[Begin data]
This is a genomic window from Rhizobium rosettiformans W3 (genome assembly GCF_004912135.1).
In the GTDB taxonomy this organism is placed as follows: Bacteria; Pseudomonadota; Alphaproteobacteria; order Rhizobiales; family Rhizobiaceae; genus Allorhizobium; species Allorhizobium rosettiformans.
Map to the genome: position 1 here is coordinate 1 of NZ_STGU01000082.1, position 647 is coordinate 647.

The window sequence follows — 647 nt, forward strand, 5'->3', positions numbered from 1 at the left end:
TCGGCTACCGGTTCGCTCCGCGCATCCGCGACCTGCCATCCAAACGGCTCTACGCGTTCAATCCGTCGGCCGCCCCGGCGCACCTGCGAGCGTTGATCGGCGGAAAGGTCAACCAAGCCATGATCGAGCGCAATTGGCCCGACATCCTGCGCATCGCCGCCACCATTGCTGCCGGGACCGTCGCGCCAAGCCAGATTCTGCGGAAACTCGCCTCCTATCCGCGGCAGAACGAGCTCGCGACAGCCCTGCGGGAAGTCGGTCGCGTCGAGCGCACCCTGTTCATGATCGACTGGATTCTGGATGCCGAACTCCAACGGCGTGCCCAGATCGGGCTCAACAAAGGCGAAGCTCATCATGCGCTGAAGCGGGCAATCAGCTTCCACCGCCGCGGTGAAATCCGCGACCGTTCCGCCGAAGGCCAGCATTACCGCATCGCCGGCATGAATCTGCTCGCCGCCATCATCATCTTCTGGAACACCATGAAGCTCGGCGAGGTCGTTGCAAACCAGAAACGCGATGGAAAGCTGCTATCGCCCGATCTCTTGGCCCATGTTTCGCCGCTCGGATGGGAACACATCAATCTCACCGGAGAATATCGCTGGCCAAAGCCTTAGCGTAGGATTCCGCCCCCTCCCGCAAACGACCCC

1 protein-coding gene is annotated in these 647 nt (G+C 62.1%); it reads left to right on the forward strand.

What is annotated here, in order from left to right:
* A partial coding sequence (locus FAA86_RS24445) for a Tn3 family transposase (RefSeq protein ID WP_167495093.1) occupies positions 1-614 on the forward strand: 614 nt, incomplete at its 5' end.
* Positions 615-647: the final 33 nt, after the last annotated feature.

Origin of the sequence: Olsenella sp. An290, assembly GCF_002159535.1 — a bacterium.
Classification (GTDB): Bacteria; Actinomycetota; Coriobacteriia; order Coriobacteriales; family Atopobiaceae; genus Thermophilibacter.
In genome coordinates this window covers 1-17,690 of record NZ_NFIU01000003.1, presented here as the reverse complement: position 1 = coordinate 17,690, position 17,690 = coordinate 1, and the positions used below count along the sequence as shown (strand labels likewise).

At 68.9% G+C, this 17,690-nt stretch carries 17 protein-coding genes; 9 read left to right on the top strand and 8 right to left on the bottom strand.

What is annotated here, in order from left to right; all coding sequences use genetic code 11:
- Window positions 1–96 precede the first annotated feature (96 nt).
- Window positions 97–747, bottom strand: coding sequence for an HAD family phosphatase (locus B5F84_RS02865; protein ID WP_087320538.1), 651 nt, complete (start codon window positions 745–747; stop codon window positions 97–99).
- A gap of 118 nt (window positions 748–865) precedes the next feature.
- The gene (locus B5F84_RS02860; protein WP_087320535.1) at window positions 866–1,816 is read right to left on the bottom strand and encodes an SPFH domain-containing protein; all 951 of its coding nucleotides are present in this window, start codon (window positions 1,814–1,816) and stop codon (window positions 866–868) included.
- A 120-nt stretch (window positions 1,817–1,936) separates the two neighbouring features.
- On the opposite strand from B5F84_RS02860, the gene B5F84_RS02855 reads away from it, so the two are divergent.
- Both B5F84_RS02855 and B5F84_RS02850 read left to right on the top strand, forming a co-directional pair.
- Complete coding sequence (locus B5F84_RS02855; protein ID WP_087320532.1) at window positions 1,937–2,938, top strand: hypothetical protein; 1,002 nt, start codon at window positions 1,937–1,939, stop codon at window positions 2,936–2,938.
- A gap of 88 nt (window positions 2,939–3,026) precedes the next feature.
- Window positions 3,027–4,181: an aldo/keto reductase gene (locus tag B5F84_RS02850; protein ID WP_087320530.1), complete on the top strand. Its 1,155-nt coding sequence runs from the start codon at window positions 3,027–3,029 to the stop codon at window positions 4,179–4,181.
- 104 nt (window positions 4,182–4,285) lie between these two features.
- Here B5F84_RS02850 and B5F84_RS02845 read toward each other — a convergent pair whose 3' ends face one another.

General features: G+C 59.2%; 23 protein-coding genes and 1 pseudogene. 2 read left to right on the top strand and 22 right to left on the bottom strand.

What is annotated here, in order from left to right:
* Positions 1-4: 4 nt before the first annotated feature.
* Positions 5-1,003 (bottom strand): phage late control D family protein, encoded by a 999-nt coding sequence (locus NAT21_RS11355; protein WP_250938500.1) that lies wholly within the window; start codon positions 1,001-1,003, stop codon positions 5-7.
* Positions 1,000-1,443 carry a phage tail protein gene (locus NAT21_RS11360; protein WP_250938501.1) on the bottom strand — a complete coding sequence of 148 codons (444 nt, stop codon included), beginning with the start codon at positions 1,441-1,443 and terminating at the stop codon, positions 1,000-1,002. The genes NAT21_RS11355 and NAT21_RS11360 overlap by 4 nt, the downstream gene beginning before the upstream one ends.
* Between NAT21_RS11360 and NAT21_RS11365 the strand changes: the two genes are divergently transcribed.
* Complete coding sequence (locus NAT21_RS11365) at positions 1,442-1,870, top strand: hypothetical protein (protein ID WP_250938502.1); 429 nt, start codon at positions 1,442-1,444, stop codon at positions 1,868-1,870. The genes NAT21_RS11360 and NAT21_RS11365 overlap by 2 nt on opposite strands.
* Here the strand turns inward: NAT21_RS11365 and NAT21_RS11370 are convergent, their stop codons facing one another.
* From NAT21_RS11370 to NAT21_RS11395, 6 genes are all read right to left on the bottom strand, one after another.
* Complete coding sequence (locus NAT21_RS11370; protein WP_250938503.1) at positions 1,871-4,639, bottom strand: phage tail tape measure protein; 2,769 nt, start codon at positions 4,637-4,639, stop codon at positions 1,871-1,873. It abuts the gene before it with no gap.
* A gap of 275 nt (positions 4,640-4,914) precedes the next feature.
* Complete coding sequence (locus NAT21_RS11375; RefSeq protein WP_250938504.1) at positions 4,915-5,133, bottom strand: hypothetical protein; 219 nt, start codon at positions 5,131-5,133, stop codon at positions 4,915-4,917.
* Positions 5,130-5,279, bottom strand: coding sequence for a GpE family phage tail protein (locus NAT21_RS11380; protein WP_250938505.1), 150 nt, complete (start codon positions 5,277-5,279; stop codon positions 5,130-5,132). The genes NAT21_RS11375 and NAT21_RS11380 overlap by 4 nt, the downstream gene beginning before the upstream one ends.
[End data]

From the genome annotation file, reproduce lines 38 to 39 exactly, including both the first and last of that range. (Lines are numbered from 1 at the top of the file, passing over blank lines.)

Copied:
* Complete coding sequence (locus NAT21_RS11375; RefSeq protein WP_250938504.1) at positions 4,915-5,133, bottom strand: hypothetical protein; 219 nt, start codon at positions 5,131-5,133, stop codon at positions 4,915-4,917.
* Positions 5,130-5,279, bottom strand: coding sequence for a GpE family phage tail protein (locus NAT21_RS11380; protein WP_250938505.1), 150 nt, complete (start codon positions 5,277-5,279; stop codon positions 5,130-5,132). The genes NAT21_RS11375 and NAT21_RS11380 overlap by 4 nt, the downstream gene beginning before the upstream one ends.